Mod, Mod Relaxation

Colonics, Magnetics, and Electrometaphysics

It's not easy to chill out during summertime. The city is sweltering. The subway stinks. And, when you're lucky enough to escape, you have to spend half your weekend in traffic. What to do?

The Colonet CT-1 is one of many high-tech alt.health products marketed specifically for at-home de-stressing. As allegedly one of the world's only DIY colonic machines, it's swift enough to rid you of last week's stubborn lunch— and you don't have to lie on your side in a compromising gown and say "when."

According to Othmar Vogel, the product's distributor, the Colonet (www.thecolonet.com) is far cleaner and safer than most at-home enema kits. An electric ultraviolet sterilization system continuously zaps the bacteria from your tap water before irrigation begins. Once flowing, the Colonet's able to deliver at least 20 times as much water as its competition, Vogel says. There's even a money-back guarantee, though, understandably, not for all parts.

For health nuts who prefer to unwind with an external water treatment, a Singapore-based company, Think Tank International, sells the PathFinder FX-2 (www.thinktank.com.sg), a personal, computerized flotation tank. With an underwater stereo, a VCR, and a special in-tank perfuming system called "the AromaFloat vaporiser," the FX-2 is the next best thing to floating inside Ivana Trump's womb. The real selling point is the AutoPilot, the PathFinder's HAL. This microprocessor automatically manages the system's internal environment based on your selections. Select, say, a pleasant musk to spritz halfway through a screening of Altered States and the AutoPilot responds accordingly. Neanderthal transmutation optional.

Those looking for a little something more discreet can head uptown to the Biofeedback Instrument Corporation (www.biof.com), host to a variety of electrometaphysical hardware. Over the past 29 years, Dr. Philip Brotman and his staff have plugged in athletes and actors (including Dustin Hoffman) looking to tap, master, or just plain trip out to their physiological responses.

The $950 BrainMaster 2E plugs right into a PC or laptop, allowing you to measure your brain waves at home or even on the subway (though you might look silly with a bunch of electrodes dangling from your forehead). As your brain buzzes, the BM2E records, displays, and processes your squiggly waves. When you start leaping off the Richter scale, you can try to mellow yourself out accordingly. And if that's not challenging enough, there's an optional program that displays your stress level via an onscreen Pac Man game. The more you relax, the slower the yellow pie-boy munches. Quake add-on packs not compatible.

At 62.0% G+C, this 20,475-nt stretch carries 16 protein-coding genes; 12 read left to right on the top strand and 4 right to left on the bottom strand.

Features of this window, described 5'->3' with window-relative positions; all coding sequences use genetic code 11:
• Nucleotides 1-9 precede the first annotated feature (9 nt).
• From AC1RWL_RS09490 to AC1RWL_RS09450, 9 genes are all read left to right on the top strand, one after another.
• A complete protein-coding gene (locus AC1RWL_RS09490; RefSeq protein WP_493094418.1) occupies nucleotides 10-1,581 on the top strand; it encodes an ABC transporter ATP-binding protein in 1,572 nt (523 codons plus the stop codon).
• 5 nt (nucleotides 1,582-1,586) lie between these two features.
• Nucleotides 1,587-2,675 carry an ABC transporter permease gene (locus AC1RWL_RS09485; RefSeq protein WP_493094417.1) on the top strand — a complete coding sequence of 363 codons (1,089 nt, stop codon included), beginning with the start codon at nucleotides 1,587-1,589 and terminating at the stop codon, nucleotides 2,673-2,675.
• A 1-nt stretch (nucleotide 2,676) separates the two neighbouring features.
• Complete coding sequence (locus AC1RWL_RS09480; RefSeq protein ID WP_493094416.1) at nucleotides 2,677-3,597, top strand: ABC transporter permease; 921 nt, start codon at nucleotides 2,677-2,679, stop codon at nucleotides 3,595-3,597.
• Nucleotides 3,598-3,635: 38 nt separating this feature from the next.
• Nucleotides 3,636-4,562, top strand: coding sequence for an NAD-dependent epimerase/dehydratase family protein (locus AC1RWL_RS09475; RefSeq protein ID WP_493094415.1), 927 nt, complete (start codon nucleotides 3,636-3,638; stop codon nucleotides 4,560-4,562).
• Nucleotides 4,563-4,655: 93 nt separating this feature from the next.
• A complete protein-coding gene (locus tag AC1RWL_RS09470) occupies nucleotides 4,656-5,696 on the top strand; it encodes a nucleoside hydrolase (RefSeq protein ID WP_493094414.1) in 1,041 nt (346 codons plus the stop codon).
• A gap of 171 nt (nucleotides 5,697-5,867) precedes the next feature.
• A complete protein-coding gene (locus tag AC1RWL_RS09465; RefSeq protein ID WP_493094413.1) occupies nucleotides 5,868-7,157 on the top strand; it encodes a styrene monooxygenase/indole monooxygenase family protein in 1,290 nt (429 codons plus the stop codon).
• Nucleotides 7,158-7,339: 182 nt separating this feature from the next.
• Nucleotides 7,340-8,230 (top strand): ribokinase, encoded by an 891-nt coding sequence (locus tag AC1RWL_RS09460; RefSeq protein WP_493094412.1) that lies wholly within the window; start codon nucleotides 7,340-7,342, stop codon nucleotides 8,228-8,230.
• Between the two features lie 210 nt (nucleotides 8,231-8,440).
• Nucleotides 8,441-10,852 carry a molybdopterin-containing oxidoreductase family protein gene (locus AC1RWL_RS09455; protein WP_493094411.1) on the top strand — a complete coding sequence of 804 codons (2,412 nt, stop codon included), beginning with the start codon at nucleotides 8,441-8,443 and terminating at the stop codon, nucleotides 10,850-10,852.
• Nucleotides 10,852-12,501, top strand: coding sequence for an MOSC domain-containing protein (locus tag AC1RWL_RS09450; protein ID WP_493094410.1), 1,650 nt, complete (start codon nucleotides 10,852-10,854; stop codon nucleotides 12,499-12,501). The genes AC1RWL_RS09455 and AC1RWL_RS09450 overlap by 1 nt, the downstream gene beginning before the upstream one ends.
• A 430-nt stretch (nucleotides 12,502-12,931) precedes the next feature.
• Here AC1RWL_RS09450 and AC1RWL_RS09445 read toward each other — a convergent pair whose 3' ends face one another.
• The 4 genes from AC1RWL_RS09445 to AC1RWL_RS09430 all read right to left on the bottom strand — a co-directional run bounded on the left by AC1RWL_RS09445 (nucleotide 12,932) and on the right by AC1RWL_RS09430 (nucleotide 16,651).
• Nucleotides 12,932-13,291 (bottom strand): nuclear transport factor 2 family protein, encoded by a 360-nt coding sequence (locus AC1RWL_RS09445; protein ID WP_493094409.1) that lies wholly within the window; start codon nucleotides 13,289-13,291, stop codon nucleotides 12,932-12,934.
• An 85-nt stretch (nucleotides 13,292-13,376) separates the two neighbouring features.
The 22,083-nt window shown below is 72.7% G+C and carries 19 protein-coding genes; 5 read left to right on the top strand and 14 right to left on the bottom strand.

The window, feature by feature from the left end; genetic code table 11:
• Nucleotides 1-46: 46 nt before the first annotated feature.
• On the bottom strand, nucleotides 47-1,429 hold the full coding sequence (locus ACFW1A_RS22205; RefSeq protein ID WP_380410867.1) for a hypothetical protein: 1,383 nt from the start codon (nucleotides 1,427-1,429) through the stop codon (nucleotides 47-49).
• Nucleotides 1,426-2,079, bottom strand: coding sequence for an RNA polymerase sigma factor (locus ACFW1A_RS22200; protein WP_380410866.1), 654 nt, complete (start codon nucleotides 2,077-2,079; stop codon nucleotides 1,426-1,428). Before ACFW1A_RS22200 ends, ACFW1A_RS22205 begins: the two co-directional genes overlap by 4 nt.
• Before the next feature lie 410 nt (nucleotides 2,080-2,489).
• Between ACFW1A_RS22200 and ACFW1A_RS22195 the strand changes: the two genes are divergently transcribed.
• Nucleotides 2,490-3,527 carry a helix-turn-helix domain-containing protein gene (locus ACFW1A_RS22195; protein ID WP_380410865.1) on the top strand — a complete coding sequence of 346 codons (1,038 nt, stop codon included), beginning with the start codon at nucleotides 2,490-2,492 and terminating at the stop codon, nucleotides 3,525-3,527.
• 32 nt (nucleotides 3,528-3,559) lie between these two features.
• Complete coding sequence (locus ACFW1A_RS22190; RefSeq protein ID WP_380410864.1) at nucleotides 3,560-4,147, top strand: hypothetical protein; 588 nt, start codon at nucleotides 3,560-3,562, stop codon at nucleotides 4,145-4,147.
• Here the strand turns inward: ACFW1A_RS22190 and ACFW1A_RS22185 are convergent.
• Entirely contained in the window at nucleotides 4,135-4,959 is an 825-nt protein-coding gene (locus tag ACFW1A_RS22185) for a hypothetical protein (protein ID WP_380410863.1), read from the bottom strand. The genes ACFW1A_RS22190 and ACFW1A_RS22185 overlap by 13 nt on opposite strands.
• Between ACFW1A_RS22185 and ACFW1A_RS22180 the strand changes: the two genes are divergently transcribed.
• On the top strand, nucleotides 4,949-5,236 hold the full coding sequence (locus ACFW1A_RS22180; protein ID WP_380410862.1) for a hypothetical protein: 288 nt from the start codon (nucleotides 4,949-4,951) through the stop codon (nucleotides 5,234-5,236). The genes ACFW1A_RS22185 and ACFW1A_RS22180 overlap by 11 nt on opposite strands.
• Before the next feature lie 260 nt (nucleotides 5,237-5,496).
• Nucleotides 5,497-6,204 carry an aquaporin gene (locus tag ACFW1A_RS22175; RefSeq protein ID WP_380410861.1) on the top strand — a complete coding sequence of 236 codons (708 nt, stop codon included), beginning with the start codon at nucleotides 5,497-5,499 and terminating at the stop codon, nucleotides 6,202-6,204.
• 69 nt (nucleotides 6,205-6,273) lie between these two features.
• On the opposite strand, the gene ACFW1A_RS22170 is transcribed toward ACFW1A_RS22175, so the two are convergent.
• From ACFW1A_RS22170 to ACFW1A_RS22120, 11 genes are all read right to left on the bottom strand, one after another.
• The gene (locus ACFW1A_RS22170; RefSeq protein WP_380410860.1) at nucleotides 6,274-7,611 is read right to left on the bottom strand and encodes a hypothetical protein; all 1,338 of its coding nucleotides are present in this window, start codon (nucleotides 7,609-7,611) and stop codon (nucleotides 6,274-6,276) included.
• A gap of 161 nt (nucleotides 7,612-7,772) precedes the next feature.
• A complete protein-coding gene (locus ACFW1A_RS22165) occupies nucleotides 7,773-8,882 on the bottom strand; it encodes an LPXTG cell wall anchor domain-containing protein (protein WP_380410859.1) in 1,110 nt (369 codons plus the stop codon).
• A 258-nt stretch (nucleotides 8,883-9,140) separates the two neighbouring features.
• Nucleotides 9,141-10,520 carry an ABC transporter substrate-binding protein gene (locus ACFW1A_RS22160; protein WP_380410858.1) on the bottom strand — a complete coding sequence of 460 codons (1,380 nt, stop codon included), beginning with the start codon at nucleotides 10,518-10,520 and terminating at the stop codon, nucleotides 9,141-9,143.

Some mind-body enthusiasts have been flocking to a decidedly more bizarre, if low-tech, health alternative: magnetics. After you strap special magnets across your body, the ensuing force is said to stimulate blood flow and oxygen dispersal. According to a friend's grandparents, magnets have become all the rage in south Florida, where they've been fashioned into a variety of cheesy Logan's Run­style jewelry.

John Martin, a retired toolmaker in Suffield, Connecticut, founded his own company, Body Magnetics Plus (bodymagnetics.com), after he got turned on to the power of the pull. Martin says he was skeptical when a friend suggested wearing magnets to counter his bursitis, but soon enough he was feeling definite signs of relief. Now he spends his days designing special magnetic vests and knee straps, which he sells over the Internet.

Because the magnets are unipolar (all north side, for example), Martin says, there's no danger of getting stuck to the fridge on the way back from a midnight snack. "I wouldn't suggest using them near your computer, though," he offers.

Other magnetics dealers are more cavalier about their guarantees. Californian Alex Chiu (www.alexchiu.com) has achieved something of a cult following online for his Eternal Life rings and foot braces— special magnetic jewelry that creates electrical charges within the body and, Chiu claims, makes you live forever.

"My friends suggested me [sic] not to guarantee 'stay physically young forever,' " Chiu writes on his site. "They said that guaranteeing 'stay physically young forever' can get me into lots of trouble." But Chiu stands by his claim. As proof, he posts a gallery of pictures of himself taken over the course of a decade. And, yes indeed, he appears eerily youthful and fresh. Imagine how he'd look after the Colonet.

machineage@villagevoice.com

 
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